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16 Handles jumps on the Snapchat bandwagon

That didn't take long. Snapchat, the popular private photo messaging app that allows users to send photos that disappear now has an advertiser jumping on board: The Frozen Yogurt chain 16 Handles.

If you aren't familiar with Snapchat, let me be your guide. Remember Chat Roulette? It's kinda like that except the photos and vids you send disappear after ten seconds.

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"I spent my last £500 in this billboard" Man hunts for work via London poster

It's a new tactic by any means, we've seen it before where jobless adgrunts puts up billboards looking for work. Adam Pecatti "I spent my last £500 on this billboard" leads you to employadam.com. He wants a job in production or advertising. His website shows off what he's done so far, and his twitter account is getting mad retweets right now. Go on, give him a job, just don't ever let him take you out on a Karaoke night.

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Netflix will soon share your viewing info on Facebook

Anyone remember The National Do Not Call Registry? It was this government sponsored act passed in 2003 to limit the number of telemarketers calls, if not stop them outright. because we were tired of being hustled and hassled by advertising.

Fast forward to today, and now, a decade later, Congress passes a "social sharing bill."

As the Guardian points out, "Though they can't seem to do anything about the looming financial crisis, Congress has passed a bill that will make it easier for a company like Netflix or Hulu to share your rental data with Facebook."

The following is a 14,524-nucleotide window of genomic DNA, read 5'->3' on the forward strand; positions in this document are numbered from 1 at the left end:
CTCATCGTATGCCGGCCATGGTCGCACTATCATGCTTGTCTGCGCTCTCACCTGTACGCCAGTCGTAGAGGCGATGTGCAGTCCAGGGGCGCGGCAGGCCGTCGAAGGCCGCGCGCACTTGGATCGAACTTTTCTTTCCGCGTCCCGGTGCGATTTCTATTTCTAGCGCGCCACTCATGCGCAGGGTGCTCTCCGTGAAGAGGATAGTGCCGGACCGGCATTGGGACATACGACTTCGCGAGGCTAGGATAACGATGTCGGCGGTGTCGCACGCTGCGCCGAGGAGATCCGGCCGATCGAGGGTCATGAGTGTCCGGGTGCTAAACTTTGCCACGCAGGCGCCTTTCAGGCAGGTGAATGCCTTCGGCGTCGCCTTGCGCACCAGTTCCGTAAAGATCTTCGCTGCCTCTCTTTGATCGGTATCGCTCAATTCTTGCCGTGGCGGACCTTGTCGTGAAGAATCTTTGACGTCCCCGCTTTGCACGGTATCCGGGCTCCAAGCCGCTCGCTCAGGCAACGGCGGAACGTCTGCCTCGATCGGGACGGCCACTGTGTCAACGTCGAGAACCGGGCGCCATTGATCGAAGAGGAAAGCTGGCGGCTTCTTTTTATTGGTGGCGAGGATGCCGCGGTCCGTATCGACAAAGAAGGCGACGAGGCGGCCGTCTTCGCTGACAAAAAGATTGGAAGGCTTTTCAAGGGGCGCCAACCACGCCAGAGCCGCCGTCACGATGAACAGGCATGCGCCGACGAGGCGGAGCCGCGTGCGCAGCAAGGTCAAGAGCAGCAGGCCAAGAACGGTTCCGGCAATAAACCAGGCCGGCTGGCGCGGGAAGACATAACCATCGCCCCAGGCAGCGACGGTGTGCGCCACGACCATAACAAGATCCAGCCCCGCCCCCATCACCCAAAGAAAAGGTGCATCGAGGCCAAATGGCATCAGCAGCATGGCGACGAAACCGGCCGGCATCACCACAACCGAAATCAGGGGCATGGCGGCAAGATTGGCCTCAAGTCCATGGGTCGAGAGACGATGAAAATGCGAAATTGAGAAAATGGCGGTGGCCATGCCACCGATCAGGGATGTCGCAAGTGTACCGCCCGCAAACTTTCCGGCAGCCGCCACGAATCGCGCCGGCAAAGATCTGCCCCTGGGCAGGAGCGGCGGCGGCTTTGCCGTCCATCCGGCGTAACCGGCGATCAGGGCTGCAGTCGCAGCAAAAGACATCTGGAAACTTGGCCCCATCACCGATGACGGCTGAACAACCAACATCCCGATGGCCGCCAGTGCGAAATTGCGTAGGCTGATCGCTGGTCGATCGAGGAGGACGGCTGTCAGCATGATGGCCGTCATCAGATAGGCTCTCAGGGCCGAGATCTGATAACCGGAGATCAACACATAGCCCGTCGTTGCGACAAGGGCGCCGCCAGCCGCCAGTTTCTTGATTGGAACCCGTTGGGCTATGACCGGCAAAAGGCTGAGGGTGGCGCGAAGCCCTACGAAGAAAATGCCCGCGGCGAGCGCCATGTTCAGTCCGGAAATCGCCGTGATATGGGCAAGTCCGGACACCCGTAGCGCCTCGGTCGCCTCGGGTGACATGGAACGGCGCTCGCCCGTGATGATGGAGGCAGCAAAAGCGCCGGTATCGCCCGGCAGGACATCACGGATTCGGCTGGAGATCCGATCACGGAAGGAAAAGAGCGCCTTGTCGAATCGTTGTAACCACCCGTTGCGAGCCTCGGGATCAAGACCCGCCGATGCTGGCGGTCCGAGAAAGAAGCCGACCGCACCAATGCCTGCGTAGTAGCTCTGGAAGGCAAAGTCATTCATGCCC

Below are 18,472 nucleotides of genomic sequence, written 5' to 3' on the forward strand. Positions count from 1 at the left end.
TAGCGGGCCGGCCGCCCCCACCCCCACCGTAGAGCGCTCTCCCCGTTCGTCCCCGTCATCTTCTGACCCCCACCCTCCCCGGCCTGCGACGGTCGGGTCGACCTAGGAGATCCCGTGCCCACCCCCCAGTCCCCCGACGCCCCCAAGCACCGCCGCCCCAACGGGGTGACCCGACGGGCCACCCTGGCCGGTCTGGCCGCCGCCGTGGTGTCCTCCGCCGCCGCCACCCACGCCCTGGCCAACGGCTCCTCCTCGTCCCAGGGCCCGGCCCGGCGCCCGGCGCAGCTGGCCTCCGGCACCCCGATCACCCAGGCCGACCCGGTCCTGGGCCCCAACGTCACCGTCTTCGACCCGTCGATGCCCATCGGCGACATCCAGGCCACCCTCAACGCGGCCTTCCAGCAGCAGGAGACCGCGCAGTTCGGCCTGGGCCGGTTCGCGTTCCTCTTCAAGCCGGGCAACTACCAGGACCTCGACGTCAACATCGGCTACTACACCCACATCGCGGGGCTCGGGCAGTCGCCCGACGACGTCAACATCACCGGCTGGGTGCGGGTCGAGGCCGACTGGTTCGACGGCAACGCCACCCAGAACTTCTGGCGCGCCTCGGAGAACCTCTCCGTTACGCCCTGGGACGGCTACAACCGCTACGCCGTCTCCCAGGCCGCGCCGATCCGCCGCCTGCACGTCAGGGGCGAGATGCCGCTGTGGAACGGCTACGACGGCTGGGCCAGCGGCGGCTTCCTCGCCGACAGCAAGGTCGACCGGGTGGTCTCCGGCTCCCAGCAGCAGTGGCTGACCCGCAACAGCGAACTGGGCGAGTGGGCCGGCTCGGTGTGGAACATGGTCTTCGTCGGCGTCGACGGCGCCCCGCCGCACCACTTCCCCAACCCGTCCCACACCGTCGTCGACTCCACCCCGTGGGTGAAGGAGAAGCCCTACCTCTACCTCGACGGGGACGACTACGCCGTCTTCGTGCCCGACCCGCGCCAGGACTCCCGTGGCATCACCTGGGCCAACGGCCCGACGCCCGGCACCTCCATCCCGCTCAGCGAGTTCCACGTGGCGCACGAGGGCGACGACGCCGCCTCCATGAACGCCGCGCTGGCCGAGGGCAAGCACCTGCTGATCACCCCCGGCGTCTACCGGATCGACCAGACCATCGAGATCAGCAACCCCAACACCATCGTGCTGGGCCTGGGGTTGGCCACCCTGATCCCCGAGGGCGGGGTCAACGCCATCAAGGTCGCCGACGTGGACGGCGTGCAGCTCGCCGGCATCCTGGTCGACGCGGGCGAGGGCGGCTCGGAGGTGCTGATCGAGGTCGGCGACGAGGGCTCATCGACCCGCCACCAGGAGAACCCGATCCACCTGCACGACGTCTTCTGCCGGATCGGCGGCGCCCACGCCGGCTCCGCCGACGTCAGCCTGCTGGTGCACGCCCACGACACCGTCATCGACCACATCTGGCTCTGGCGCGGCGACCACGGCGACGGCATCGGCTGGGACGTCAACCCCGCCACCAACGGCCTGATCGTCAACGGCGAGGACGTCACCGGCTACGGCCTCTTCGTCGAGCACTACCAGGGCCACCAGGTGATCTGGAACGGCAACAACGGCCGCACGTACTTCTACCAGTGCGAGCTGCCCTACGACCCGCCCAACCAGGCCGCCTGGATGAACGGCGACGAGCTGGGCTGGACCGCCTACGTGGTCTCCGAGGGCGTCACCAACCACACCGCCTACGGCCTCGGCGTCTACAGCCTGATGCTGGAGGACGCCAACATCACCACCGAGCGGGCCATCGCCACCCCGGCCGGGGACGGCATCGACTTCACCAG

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David Lowery makes list of people who changed the music industry.

I for one loathe end of year lists and it seems to me like easy fodder for people who would rather be on vacation than have to think. Recaps just aren't my bag. In this case though I'll make an acception to the rule.

Digital Music News Digital Music News came out with its list of people who changed the music industry in 2012. Spoiler Alert: Amanda Palmer is not on the list.

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http:/www.flickr.com/photos/37230837@N04/5024772809/
 

Thirty good seconds.

The advertising and media industries have teamed up for about the past 50 years to train people that 30 seconds is all the time they need to dedicate to a message. For a while, I thought this long-taught learning only applied to advertising, but I’ve realized now that it applies to videos, news, your portfolio, websites, weddings. Everything.

For an ad a minute can sometimes seem special, but in most circumstances just seems long. A three-minute sponsored video seems to last forever. Most websites users get to, tick off most of the time on site looking for the one thing they need, absorbing that and getting out. Personally, if I am greeted by a load screen, I get itchy.

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No Age enables Converse sweatshop workers by protesting sweatshop workers.

This story comes out of Pitchfork.

"Experimental" "Punk" band No Age hoisted a giant F.U. to Converse at a recent show on December 18th in Barcelona, while also enabling Converse to sell shoes because it was a Converse sponsored event.

No Age have done this anti-corporate stuff before, headlining an Anti Walmart concert protesting Walmart. I believe it was called the Low Hanging Fruit concert.

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Newsweek #lastprintissue

This is the last printed issue of Newsweek, carrying a hashtag on the cover. A new era has begun, where piles of read papers don't have to be dragged out to the recycling bin any more. For 80 years, this magazine has been available in print form, but is now moving to digital only. There's 50 ad pages in this edition, it has an all star lineup with Jon Meacham, the former editor in chief, writing on the magazine's presidential covers and Mark Whitaker writing about the Newsweek civil rights coverage.

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Senate passes a resolution asking Backpage.com to drop adult classifieds

A resolution drafted by two senators is calling on the Village Voice “to act as a responsible global citizen” and take down the adult classifieds section on its Backpage website. Kind of like Craigslist, Backpage is a place to get used sundries, free sofas, junk and treasures, and in Backpage's case, child prostitutes.

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